Press Releases: Research
New Evidence From Excavations in Arcadia, Greece, Supports Theory of the "Birth of Zeus" And the Worship of the Father of Greek Gods on Mt. Lykation
Project Field Director David Gilman Romano Offers Update at January 27 Lecture "The Search for Zeus: The Mt. Lykaion Excavation and Survey Project" 21 JANUARY 2009, PHILADELPHIA, PA—In the third century BCE, the Greek poet Callimachus wrote a 'Hymn to Zeus' asking the ancient, and most powerful, Greek god whether he was born in Arcadia on Mt. Lykaion or in Crete on Mt. Ida. A Greek and American team of archaeologists working on the Mt. Lykaion Excavation and Survey Project believe they have at least a partial answer to the poet’s query. New excavation evidence indicates that Zeus' worship was established on Mt. Lykaion as early as the Late Helladic period, if not before, more than 3,200 years ago. According to Dr. David Gilman Romano, Senior Research Scientist, Mediterranean Section, University of Pennsylvania Museum, and one of the project’s co-directors, it is likely that a memory of the cult's great antiquity survived there, leading to the claim that Zeus was born in Arcadia.
Penn Museum’s CT Scanning Project Collaborates with Mütter Museum To Incorporate Hrytl Skull Collection
14 DECEMBER 2008, PHILADELPHIA, PA—“I like the variety,” said Erika Durham CT Technologist, Department of Radiology, at the Hospital of the University of Pennsylvania. “These are very different populations from what I work with during the week. And just the whole thing—helping science—that is cool.” For about one year, Ms. Durham has been one of HUP’s CT technologists assisting scientists at the University of Pennsylvania Museum with a major, National Science Foundation funded project to cat scan the Museum’s skeletal collections of thousands of human and primate specimens, as well as collections from Columbia University, the American Museum of Natural History—and, on this early Sunday morning—a collection of skulls from the Mütter Museum of The College of Physicians of Philadelphia.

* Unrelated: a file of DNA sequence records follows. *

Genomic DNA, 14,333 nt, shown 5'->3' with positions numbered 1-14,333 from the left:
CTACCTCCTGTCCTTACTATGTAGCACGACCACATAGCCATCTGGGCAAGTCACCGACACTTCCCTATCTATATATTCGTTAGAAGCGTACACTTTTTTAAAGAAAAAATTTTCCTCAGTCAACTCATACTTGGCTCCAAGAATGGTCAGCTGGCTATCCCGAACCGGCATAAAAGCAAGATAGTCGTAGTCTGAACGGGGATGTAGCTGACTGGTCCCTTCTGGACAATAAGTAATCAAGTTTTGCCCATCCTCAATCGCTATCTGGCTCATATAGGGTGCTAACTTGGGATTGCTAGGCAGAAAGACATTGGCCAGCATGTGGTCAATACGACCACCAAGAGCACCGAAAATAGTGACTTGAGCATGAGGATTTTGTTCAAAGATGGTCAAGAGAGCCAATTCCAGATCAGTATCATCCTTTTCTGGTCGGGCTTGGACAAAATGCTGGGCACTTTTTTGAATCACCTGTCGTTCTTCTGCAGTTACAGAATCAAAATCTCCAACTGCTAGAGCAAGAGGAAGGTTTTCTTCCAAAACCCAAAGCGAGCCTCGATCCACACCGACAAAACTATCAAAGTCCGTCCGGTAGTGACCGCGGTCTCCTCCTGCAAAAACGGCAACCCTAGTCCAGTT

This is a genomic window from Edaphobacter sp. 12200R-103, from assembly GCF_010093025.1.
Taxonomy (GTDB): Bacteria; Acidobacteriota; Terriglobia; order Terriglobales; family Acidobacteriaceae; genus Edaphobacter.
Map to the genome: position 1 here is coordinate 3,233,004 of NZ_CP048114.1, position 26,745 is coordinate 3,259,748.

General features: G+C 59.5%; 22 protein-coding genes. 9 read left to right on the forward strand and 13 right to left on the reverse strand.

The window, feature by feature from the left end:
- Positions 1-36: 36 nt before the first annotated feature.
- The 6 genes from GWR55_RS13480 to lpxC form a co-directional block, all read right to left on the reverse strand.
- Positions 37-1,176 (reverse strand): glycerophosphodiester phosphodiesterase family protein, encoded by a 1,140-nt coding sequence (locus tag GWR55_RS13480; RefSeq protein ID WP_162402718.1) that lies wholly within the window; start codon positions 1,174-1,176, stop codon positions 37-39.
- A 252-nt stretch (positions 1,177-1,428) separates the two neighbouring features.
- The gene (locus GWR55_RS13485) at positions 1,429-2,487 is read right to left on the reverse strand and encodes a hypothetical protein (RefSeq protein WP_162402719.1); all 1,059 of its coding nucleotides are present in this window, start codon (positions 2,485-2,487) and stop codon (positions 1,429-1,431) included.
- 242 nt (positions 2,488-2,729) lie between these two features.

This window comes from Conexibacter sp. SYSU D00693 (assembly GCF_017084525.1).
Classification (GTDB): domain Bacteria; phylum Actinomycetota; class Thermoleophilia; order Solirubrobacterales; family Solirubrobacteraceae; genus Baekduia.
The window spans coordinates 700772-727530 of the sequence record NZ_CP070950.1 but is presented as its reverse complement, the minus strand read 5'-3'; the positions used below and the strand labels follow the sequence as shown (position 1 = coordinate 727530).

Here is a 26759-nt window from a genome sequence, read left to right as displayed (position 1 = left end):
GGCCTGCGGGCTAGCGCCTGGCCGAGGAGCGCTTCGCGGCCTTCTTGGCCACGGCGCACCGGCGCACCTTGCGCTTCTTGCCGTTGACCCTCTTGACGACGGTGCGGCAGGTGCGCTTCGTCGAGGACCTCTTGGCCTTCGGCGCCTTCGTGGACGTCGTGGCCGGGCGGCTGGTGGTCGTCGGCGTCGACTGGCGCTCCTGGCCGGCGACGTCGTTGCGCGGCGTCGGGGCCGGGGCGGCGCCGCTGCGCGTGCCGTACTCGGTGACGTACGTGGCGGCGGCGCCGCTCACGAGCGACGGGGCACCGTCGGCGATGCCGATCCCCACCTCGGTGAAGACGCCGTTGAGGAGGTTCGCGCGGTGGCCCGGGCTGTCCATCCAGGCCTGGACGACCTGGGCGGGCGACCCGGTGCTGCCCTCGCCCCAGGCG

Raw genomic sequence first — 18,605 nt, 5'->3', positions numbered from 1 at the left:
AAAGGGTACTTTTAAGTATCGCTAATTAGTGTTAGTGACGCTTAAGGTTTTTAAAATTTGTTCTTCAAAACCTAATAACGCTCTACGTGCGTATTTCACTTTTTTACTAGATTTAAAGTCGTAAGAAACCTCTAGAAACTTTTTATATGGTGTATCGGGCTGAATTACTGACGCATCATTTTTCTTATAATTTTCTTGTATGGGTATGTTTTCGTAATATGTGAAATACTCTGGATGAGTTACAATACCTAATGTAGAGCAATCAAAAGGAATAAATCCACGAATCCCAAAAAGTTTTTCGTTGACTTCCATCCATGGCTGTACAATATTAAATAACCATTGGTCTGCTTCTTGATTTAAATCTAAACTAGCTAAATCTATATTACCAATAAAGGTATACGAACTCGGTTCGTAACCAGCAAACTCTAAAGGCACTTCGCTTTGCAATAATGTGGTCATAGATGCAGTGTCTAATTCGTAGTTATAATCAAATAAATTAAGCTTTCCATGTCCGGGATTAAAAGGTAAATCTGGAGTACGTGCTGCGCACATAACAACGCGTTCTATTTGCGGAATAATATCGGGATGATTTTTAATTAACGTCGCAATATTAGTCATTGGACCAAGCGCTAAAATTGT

First Mycenaean Harbor and Port Town Offers a New Opportunity to Understand the Rise and Fall of a Great Expansionist Ancient Greek Civilization
20 MARCH 2008, PHILADELPHIA, PA—Homer, living centuries before the Classical era of Athens, is renowned for his epic tales of an even earlier time, when the Mycenaeans of the Late Bronze Age (ca. 1600–1100 B.C.)—with a rich warrior aristocracy and wide-ranging trade—came to rule the land and the seas. Archaeologists have uncovered great Mycenaean cities, like Mycenae and Pylos, extraordinary circular burial chambers, elegant frescoes, even written language, as well as widespread evidence of Mycenaean expansion and trade—but no harbors or port towns to help them understand the far-flung connections, or the rapid expansion and equally sudden demise, of this ancient Greek culture—until now.
New Discoveries at the Ash Altar of Zeus, Mt. Lykaion, Offer Insights into Early Origins of Ancient Greece's Most Powerful God
Mt. Lykaion Excavation and Survey Project Finds Early Activity Atop Arcadia’s Famous Mountain 22 JANUARY 2008, PHILADELPHIA, PA—The Greek traveler, Pausanias, living in the second century, CE, would probably recognize the spectacular site of the Sanctuary of Zeus at Mt. Lykaion, and particularly the altar of Zeus. At 4,500 feet above sea level, atop the altar provides a breathtaking, panoramic vista of Arcadia.
The Middle Mekong Archaological Project, Joint Effort of Penn Museum and Department of Museums and Archaeology in Laos, Completes Survey and Test Excavation Seasons
International Partnership Project Seeks to Fill in the Blanks of Southeast Asian Prehistory 19 OCTOBER 2007, PHILADELPHIA, PA—As archaeologists in the last half century have set about reconstructing the prehistory of Southeast Asia, data from one country—centrally located Laos—was conspicuously missing. Little archaeology has occurred in Laos since before World War II, and beginning in the mid-1970s, Laos shut its doors completely to outside researchers. International scholars had to content themselves with information from excavation and survey work mostly from neighboring Thailand.